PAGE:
Unfortunately there is no information about Barolo DOCG available.
Description to Barolo DOCG
DOCG area for dry red wine in the Italian region of Piedmont, named after the commune of the same name located 15 kilometres south of Alba. It was classified as DOC in 1966 and as DOCG in 1980. The area comprises around 1,300 hectares of vineyards with countless parcels in the Langhe mountains with the municipalities (or just parts of them) of Barolo, Castiglione Falletto, Cherasco, Grinziano, La Morra (by far the largest area with one third of the surface), Monforte d'Alba, Novello Rossi, Serralunga d'Alba and Verduno. They are predominantly south-facing on steep slopes. The historic core areas of Barolo, Castiglione Falletto, La Morra, Monforte and Serralunga account for more than 80 percent of production.
Until the middle of the 19th century, the wine was not vinified dry. Due to the late ripening of Nebbiolo and the fact that fermentation only took place in the cold season until December, only insufficient yeasts were available. This meant that there was always a relatively high residual sweetness in the wine. Giulietta Falletti (Marquesa of Barolo) called in the French oenologist Louis Oudart to help. He moved the fermentation process to newly built underground wine cellars, ensured constant temperatures and improved cellar hygiene. King Victor Emmanuel II (1820-1878) even provided the necessary funds for the cellar experiments. (1820-1878) even provided his hunting lodge Fontanafredda in the mountains of Serralunga d'Alba (province of Cuneo) and his son Emanuele Alberto (1851-1894) the vineyards. Oudart first vinified the wine dry around 1850 (he later provided similar support for Barbaresco). A second version, however, names the oenologist Paolo Francesco Staglieno as the main developer of the dry Barolo. He worked from 1836 to the 1840s at the royal vineyard, among other places. In any case, this was the beginning of Barolo's unstoppable triumphal march.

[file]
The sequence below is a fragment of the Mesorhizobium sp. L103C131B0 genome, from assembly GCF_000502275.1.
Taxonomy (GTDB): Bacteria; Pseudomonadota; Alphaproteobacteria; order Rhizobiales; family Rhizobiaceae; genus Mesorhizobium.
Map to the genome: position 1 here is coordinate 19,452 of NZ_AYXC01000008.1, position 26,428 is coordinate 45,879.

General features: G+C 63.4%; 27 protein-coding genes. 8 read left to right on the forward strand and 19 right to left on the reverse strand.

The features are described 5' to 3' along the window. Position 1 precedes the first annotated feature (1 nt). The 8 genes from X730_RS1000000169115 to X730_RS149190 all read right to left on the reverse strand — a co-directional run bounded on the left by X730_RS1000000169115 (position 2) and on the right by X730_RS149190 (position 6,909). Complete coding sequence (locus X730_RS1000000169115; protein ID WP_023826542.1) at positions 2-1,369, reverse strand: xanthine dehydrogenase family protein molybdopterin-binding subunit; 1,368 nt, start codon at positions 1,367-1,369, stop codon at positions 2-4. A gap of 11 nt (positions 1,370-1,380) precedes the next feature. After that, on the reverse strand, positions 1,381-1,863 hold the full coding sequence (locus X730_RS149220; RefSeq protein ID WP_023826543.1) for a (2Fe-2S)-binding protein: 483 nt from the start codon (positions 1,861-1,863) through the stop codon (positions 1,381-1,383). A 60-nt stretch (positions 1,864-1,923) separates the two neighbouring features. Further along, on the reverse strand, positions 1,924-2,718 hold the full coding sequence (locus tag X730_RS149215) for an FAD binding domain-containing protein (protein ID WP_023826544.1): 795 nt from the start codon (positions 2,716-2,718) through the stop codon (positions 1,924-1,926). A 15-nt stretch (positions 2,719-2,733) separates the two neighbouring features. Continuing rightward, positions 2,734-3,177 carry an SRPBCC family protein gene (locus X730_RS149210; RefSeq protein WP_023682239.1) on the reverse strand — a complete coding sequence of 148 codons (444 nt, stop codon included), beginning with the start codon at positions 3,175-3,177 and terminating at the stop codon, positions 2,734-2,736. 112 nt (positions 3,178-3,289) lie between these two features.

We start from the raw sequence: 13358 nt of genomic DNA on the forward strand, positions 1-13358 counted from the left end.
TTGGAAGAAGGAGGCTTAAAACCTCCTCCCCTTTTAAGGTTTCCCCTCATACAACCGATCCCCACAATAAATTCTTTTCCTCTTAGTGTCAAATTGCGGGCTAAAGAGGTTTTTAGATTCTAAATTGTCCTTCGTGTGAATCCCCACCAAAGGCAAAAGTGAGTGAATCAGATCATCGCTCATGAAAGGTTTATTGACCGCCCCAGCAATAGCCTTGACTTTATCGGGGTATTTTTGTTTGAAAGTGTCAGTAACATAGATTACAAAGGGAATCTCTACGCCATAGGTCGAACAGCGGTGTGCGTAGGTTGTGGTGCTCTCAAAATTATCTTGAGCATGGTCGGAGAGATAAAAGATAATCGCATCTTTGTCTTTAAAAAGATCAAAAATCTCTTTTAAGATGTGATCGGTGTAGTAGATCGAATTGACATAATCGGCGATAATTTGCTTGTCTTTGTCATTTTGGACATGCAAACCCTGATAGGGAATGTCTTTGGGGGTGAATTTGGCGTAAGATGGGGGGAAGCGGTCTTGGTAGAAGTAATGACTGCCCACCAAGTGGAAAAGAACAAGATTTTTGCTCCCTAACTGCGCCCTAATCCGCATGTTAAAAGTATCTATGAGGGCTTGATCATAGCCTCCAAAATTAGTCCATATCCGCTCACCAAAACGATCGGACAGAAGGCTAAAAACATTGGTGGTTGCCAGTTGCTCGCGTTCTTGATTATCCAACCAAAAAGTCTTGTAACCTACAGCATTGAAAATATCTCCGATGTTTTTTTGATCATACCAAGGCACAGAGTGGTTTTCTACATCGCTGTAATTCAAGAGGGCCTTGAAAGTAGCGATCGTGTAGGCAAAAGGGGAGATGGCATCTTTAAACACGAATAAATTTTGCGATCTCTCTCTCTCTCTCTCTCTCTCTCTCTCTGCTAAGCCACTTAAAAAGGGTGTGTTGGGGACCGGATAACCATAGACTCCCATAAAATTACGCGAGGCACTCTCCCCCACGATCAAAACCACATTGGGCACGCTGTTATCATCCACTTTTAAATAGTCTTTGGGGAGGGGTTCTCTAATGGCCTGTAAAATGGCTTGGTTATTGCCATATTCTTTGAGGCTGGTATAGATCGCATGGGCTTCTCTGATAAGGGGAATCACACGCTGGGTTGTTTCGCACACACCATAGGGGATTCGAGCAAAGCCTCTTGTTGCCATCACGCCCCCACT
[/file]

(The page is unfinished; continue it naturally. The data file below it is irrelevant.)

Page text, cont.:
The DOCG classification also includes permission for vineyards or sites (vigna) to appear on the label. The most famous of these are Arborina, Arione, Cannubi, Cerequio, Brunate, Bussia, Fisaco, Francia, La Serra, Lazzarito, Monprivato, Ornato, Rocche, Sarmazza and Vigna Rionda. Barolo is made from 100 per cent pure Nebbiolo (the addition of Barbera, which used to be allowed, is no longer permitted), which finds the best conditions here. Essentially, there are two different soil types. In the Barolo and La Morra districts, calcareous marl predominates (called tortonium here). These wines are somewhat milder and ripen faster. The second type of soil, with a higher content of sandstone in the Castiglione Falleto, Monforte and Serralunga districts (here called Helvetium), produces more intense wines that require a longer ripening period. However, all Barolo wines have common features. These are a garnet red colour, relatively high alcohol, tannin and acidity levels, and a complex aroma of plums, roses, tar and liquorice.
A Barolo needs a long maturing period of up to ten years or more to completely shed its tannin hardness. The colour changes from ruby to brick red. It can be kept for an extremely long time, up to at least 25 years or more. It rightly enjoys cult status; the Italians call it the "king of wines and wine of kings". The Barolo has to mature for 38 months, 18 months of which in wood, the Riserva for 62 months, 18 months of which in wood. Both have a minimum alcohol content of 12.5% vol. There is also a bitter version „Barolo Chinato“which is blended with cinchona bark and other spices and fortified to around 16% alcohol by volume. From the mid-1990s, the younger generation of winemakers in particular began to try out new techniques. These include short maceration periods, mash heating and barrique age ing. Excellent vintages are 1982, 1985, 1988, 1989, 1990, 1993, 1995, 1996, 1997, 2000, 2002, 2004, 2006, 2007 and 2010.